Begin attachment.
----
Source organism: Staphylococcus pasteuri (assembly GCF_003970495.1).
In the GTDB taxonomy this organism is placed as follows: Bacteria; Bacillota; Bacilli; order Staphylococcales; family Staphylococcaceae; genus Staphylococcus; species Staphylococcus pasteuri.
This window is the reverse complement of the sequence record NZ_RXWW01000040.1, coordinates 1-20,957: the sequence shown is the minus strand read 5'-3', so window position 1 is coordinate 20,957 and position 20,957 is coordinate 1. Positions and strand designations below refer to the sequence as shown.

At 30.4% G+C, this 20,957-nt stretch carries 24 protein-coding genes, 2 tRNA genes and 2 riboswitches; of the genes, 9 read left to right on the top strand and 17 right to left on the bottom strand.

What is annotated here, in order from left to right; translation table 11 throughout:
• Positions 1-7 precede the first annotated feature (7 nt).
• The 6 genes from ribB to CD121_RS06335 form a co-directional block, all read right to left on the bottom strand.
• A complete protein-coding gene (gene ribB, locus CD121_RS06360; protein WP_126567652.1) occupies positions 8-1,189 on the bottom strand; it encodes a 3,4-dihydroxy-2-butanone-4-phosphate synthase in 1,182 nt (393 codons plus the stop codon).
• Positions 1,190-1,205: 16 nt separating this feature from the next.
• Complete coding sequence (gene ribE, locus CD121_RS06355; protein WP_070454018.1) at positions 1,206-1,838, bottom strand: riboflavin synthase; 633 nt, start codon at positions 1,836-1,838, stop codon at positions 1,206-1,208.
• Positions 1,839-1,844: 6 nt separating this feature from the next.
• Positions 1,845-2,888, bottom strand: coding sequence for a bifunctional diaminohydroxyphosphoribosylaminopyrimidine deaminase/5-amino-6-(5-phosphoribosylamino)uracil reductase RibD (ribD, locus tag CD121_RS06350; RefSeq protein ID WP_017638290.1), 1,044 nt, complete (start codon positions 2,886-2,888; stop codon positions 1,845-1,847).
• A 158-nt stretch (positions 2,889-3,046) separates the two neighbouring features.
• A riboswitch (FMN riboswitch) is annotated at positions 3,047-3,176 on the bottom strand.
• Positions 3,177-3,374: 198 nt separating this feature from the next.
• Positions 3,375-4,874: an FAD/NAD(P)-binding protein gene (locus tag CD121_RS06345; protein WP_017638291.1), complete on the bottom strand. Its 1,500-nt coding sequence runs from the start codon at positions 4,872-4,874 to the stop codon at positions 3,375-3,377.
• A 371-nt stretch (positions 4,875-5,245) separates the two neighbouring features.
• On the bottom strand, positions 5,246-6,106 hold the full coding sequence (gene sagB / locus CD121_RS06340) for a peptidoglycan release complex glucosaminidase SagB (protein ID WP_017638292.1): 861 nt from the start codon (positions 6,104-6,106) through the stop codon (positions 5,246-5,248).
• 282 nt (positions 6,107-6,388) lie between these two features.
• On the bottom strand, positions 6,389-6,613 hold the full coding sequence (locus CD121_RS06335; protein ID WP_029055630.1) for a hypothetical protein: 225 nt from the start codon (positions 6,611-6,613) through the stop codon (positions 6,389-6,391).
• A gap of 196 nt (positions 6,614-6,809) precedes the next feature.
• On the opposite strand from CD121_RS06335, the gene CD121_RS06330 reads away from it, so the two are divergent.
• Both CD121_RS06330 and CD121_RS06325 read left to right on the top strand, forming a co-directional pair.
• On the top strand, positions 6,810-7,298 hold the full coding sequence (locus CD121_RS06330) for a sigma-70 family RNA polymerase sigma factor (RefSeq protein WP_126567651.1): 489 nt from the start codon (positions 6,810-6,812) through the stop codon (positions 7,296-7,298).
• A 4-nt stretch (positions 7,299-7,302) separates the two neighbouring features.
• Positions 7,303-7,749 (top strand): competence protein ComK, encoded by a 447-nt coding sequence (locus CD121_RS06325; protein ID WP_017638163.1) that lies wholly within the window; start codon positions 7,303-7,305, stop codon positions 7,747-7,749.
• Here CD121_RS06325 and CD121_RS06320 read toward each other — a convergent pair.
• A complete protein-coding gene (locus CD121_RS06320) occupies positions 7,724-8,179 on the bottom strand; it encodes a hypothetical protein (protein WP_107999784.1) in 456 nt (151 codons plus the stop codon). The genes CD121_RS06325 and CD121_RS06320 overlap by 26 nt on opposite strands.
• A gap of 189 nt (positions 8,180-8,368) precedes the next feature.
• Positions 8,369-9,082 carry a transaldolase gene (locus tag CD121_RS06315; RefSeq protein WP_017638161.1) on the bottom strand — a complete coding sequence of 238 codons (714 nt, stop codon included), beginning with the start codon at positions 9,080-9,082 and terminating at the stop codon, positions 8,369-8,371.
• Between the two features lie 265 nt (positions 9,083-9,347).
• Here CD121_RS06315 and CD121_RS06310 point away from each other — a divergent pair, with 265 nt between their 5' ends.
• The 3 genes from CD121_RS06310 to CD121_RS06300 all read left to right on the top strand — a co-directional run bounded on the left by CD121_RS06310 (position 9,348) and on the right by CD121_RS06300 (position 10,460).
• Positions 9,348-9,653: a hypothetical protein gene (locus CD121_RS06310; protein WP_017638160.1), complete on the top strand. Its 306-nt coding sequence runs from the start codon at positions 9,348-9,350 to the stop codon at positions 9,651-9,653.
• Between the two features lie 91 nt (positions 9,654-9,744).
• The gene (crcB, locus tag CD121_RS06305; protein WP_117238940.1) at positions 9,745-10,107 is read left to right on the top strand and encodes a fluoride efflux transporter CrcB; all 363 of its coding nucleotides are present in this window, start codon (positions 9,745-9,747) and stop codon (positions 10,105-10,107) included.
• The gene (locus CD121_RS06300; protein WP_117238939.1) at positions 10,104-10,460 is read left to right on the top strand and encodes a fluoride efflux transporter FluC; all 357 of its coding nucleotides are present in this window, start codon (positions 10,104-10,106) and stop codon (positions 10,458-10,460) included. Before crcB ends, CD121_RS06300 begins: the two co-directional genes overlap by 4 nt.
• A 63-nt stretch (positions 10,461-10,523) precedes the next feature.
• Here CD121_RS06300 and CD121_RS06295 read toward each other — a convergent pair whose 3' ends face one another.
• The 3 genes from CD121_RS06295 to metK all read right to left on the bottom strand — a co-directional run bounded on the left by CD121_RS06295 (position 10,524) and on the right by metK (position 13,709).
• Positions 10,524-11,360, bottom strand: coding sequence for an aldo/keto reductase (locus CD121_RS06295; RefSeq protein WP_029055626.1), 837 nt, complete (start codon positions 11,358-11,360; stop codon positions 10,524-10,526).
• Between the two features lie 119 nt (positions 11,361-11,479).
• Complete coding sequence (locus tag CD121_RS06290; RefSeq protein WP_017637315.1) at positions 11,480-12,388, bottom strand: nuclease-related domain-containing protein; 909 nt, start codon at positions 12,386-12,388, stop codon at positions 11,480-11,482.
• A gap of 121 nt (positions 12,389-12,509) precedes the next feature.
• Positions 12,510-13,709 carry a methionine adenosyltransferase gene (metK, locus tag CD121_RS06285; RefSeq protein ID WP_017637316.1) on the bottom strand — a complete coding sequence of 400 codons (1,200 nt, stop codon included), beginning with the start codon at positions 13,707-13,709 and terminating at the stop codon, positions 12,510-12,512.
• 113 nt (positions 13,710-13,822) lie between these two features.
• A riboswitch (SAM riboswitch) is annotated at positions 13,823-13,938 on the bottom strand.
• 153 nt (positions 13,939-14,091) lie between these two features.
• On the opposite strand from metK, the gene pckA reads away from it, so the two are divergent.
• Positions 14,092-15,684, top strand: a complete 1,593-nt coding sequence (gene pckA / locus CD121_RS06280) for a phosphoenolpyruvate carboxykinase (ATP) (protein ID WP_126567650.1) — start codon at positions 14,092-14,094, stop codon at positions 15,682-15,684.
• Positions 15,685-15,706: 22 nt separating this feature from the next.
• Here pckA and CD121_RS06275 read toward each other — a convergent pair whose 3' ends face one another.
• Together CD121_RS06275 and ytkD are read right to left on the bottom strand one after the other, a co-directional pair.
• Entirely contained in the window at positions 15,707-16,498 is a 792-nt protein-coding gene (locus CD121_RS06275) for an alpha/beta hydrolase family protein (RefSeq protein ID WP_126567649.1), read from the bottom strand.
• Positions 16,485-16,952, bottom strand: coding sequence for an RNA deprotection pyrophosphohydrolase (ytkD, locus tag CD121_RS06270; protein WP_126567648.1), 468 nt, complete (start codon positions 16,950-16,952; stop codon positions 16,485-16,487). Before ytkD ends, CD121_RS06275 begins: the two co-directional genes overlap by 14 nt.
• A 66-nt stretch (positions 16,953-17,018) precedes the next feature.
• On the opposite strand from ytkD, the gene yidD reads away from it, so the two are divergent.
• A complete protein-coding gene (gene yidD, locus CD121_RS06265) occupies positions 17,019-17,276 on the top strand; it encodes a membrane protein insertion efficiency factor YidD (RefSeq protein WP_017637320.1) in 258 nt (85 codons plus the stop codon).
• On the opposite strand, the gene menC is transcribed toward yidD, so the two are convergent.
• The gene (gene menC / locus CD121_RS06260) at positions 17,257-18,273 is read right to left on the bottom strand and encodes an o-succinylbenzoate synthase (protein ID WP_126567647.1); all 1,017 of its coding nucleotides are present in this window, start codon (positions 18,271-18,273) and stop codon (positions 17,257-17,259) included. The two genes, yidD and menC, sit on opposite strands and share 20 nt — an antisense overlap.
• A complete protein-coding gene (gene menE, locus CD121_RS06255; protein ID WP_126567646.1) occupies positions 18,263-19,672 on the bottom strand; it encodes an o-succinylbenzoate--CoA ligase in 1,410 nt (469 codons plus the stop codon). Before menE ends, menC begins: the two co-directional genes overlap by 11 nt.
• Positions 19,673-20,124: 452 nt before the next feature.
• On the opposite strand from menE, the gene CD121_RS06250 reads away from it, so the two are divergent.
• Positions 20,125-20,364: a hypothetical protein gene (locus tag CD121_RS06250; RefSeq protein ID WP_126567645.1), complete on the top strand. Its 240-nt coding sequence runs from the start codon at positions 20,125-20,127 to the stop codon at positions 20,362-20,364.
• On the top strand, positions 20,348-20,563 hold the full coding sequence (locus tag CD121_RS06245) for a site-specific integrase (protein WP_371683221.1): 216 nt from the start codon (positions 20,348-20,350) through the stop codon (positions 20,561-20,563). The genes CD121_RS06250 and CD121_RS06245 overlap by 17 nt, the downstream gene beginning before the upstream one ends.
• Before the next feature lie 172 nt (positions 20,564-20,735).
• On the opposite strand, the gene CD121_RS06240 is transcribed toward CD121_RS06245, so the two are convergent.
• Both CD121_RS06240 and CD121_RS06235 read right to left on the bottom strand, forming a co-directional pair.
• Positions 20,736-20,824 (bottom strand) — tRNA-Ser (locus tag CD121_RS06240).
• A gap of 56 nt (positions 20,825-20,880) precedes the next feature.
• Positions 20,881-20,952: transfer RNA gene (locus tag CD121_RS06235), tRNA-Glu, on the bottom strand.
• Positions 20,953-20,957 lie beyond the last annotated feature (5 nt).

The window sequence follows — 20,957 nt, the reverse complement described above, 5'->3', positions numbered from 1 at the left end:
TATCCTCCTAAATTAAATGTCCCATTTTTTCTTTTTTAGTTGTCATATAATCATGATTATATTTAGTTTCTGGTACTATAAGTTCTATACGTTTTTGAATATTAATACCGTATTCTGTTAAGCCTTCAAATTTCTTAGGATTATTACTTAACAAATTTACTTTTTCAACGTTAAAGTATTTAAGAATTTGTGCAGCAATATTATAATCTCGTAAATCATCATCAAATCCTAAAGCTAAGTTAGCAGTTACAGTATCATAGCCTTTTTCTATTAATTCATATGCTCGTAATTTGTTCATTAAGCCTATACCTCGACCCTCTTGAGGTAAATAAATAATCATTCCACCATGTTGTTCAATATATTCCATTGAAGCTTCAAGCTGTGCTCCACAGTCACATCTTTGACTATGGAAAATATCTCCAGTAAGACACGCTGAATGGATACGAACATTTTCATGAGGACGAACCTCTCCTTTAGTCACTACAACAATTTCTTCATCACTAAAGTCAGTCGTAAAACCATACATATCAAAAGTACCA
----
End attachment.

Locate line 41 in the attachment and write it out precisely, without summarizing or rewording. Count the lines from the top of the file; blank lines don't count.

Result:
• Positions 10,524-11,360, bottom strand: coding sequence for an aldo/keto reductase (locus CD121_RS06295; RefSeq protein WP_029055626.1), 837 nt, complete (start codon positions 11,358-11,360; stop codon positions 10,524-10,526).